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Predicting Stock Returns Using Accounting Fundamentals

| | Posted in: Fundamental Valuation

Which accounting data is most important in predicting future stock returns? In their July 2006 paper entitled “How Do Accounting Variables Explain Stock Price Movements? Theory and Evidence”, Peter Chen and Guochang Zhang test the predictive power of a model that combines the discount rate with four indicators of company cash flow: (1) earnings yield; (2) capital investment; (3) changes in profitability; and, (4) changes in growth opportunities. Earnings yield indicates current cash flow generation, while the other three factors indicate future changes in cash flow generation. Using annual company-level accounting data and analyst growth forecasts for cash flow indicators (27,897 firm-year observations over the period 1983-2001) and the yield on 10-year Treasury notes for the discount rate, they conclude that:

  • All five indicators relate significantly with future stock returns, cash flow indicators positively and the discount rate negatively.
  • The model explains 17.4% of the variation in annual stock returns, compared with just 10% for a representative earnings-based model. Cash flow indicators explain much more of this variation than does the discount rate. Among cash flow indicators, earnings yield and change in profitability are more important than capital investment and change in growth opportunities. (See the chart below.)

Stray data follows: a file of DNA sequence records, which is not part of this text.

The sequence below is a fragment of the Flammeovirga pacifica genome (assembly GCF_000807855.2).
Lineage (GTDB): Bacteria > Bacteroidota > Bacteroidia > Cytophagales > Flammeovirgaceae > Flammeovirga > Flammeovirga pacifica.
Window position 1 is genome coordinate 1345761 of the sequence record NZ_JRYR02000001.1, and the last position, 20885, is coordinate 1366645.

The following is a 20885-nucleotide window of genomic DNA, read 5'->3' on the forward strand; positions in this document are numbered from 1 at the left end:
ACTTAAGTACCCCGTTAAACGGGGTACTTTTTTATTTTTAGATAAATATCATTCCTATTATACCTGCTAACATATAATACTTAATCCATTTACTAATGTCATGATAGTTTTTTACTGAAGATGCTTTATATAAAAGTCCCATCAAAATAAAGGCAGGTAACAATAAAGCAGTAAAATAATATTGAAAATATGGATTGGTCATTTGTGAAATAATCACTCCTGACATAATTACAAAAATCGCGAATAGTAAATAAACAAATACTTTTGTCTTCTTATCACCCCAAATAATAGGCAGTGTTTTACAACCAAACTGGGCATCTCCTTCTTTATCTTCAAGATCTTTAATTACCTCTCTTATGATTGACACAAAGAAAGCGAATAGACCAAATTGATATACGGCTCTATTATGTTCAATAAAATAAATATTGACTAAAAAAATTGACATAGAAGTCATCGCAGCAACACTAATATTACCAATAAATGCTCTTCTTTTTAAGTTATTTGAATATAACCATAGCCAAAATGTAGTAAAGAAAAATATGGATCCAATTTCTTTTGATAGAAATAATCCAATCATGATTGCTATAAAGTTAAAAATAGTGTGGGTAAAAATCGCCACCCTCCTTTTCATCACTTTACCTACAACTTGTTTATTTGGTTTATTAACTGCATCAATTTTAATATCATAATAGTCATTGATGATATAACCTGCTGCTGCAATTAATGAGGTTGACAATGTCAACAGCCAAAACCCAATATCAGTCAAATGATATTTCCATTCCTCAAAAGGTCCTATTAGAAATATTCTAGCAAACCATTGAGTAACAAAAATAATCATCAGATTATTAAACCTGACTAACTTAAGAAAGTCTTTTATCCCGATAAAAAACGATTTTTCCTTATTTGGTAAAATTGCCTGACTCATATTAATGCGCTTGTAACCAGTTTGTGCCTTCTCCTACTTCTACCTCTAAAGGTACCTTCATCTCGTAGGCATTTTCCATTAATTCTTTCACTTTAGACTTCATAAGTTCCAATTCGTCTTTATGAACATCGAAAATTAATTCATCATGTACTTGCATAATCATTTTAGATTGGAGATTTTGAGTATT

• The change in profitability and change in growth opportunities become more important indicators for companies with high profitability.
  • The qualitative properties of the model hold in subsamples formed on company size, book-to-market, and growth, as well as across different periods.

The following chart, constructed from data in the paper, depicts the relative explanatory power of different combinations of cash flow indicators and the discount rate for future annual stock returns. It shows that including all four cash flow indicators significantly enhances explanatory power, and that most of the power of the cash flow indicators comes from earnings yield and change in profitability. It also shows that the discount rate is relatively unimportant for explaining annual stock returns.

In summary, investors may want to examine a range of accounting indicators, not just earnings and earnings growth rate, to identify stocks likely to outperform over the long term.

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